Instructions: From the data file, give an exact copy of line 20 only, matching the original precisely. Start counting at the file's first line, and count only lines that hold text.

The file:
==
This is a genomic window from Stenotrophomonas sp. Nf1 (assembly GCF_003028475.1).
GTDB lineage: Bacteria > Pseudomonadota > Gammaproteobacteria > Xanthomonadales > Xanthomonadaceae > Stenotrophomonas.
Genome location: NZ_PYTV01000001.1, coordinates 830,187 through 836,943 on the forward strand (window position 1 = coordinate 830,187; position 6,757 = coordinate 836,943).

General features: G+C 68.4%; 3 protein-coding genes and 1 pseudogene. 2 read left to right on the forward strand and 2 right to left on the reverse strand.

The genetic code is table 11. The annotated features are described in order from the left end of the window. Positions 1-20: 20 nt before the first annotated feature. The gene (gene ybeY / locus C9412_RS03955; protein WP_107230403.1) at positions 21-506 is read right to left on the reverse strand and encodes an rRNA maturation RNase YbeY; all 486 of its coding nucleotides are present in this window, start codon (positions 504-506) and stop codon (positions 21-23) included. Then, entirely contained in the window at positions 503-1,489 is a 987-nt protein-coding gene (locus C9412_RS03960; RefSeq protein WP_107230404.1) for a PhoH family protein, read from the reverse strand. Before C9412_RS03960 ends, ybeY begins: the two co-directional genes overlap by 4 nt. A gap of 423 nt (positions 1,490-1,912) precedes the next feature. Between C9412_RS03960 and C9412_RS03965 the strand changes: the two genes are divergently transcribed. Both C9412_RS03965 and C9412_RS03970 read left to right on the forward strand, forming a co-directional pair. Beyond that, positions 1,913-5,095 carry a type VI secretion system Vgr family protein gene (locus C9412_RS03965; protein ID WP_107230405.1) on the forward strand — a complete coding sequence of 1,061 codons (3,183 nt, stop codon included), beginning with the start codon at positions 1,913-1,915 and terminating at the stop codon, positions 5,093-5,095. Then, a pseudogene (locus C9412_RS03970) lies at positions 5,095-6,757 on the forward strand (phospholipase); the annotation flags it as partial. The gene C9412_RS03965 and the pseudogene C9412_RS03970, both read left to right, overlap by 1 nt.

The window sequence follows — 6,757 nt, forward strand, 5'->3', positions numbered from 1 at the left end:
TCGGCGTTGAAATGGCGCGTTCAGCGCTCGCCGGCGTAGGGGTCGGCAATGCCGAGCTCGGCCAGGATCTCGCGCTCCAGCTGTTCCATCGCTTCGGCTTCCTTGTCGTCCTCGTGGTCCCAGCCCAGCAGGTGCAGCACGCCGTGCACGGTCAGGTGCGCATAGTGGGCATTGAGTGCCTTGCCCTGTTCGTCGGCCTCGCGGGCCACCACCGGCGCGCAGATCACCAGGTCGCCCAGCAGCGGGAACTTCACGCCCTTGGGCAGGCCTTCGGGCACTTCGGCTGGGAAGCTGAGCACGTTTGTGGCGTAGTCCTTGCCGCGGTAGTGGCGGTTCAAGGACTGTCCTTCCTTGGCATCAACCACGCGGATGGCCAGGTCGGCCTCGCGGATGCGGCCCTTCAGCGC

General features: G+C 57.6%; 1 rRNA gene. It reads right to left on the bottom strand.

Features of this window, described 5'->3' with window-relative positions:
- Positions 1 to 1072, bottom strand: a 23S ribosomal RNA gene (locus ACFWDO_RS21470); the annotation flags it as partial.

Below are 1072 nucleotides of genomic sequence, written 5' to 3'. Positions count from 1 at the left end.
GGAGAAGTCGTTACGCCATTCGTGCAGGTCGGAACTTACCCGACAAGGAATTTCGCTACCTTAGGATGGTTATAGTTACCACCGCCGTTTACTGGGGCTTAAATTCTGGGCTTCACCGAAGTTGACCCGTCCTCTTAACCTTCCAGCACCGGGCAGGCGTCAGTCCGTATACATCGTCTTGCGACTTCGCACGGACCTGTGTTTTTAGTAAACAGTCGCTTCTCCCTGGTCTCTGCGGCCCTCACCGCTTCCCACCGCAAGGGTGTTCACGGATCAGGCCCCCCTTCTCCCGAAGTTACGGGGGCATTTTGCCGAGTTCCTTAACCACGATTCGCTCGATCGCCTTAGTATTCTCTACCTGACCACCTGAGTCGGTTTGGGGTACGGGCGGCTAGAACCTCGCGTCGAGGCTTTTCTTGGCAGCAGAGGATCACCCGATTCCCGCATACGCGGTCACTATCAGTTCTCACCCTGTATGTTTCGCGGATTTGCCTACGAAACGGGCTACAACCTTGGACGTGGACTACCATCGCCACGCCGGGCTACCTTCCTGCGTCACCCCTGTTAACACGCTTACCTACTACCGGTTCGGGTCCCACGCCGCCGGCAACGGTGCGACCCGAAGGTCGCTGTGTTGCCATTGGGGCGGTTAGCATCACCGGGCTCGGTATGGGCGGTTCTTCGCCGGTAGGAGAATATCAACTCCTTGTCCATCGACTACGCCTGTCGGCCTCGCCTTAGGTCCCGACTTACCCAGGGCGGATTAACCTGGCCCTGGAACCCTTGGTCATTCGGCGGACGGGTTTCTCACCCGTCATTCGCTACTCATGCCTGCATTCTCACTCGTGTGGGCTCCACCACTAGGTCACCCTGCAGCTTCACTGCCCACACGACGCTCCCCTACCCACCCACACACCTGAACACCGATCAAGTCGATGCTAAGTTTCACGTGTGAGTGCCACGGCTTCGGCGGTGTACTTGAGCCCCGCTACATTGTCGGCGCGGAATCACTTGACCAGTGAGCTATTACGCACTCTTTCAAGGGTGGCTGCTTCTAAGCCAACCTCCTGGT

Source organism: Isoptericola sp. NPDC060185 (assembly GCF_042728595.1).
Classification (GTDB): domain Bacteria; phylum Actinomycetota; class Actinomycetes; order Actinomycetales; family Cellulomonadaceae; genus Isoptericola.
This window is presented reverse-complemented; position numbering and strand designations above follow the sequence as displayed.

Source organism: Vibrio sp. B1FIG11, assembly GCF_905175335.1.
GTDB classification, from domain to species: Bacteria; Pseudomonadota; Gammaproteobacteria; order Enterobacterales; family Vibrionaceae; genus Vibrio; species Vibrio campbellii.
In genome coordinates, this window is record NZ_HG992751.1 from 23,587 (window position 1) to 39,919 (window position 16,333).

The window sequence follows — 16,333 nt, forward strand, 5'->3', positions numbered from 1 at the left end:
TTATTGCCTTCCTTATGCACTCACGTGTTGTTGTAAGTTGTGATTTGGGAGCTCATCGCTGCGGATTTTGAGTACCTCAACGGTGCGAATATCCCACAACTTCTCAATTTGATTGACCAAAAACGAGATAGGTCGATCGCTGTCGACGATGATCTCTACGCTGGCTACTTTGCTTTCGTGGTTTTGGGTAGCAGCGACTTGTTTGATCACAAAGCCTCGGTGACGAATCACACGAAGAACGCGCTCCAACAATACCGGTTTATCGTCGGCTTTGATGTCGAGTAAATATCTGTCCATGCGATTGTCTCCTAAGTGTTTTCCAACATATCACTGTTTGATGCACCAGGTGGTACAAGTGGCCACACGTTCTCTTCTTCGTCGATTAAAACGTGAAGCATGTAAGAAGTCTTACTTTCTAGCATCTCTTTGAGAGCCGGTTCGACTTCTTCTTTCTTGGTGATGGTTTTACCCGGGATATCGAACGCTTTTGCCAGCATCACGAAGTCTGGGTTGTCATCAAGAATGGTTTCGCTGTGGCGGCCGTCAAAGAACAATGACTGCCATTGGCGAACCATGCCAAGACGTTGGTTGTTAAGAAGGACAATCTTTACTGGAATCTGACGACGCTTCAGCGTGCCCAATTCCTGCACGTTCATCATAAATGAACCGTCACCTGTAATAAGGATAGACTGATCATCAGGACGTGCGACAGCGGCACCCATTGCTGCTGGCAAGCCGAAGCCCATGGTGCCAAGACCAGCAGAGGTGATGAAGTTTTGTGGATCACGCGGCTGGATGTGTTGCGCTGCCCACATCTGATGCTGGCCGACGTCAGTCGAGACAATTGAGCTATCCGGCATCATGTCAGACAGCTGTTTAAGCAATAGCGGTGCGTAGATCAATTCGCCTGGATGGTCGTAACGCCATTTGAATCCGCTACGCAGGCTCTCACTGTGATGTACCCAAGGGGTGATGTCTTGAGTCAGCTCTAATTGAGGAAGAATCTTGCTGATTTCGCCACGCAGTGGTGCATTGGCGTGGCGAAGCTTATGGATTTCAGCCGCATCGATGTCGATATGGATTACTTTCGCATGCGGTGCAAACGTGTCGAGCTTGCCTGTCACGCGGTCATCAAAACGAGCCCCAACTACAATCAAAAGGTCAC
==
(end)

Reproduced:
TTATTGCCTTCCTTATGCACTCACGTGTTGTTGTAAGTTGTGATTTGGGAGCTCATCGCTGCGGATTTTGAGTACCTCAACGGTGCGAATATCCCACAACTTCTCAATTTGATTGACCAAAAACGAGATAGGTCGATCGCTGTCGACGATGATCTCTACGCTGGCTACTTTGCTTTCGTGGTTTTGGGTAGCAGCGACTTGTTTGATCACAAAGCCTCGGTGACGAATCACACGAAGAACGCGCTCCAACAATACCGGTTTATCGTCGGCTTTGATGTCGAGTAAATATCTGTCCATGCGATTGTCTCCTAAGTGTTTTCCAACATATCACTGTTTGATGCACCAGGTGGTACAAGTGGCCACACGTTCTCTTCTTCGTCGATTAAAACGTGAAGCATGTAAGAAGTCTTACTTTCTAGCATCTCTTTGAGAGCCGGTTCGACTTCTTCTTTCTTGGTGATGGTTTTACCCGGGATATCGAACGCTTTTGCCAGCATCACGAAGTCTGGGTTGTCATCAAGAATGGTTTCGCTGTGGCGGCCGTCAAAGAACAATGACTGCCATTGGCGAACCATGCCAAGACGTTGGTTGTTAAGAAGGACAATCTTTACTGGAATCTGACGACGCTTCAGCGTGCCCAATTCCTGCACGTTCATCATAAATGAACCGTCACCTGTAATAAGGATAGACTGATCATCAGGACGTGCGACAGCGGCACCCATTGCTGCTGGCAAGCCGAAGCCCATGGTGCCAAGACCAGCAGAGGTGATGAAGTTTTGTGGATCACGCGGCTGGATGTGTTGCGCTGCCCACATCTGATGCTGGCCGACGTCAGTCGAGACAATTGAGCTATCCGGCATCATGTCAGACAGCTGTTTAAGCAATAGCGGTGCGTAGATCAATTCGCCTGGATGGTCGTAACGCCATTTGAATCCGCTACGCAGGCTCTCACTGTGATGTACCCAAGGGGTGATGTCTTGAGTCAGCTCTAATTGAGGAAGAATCTTGCTGATTTCGCCACGCAGTGGTGCATTGGCGTGGCGAAGCTTATGGATTTCAGCCGCATCGATGTCGATATGGATTACTTTCGCATGCGGTGCAAACGTGTCGAGCTTGCCTGTCACGCGGTCATCAAAACGAGCCCCAACTACAATCAAAAGGTCAC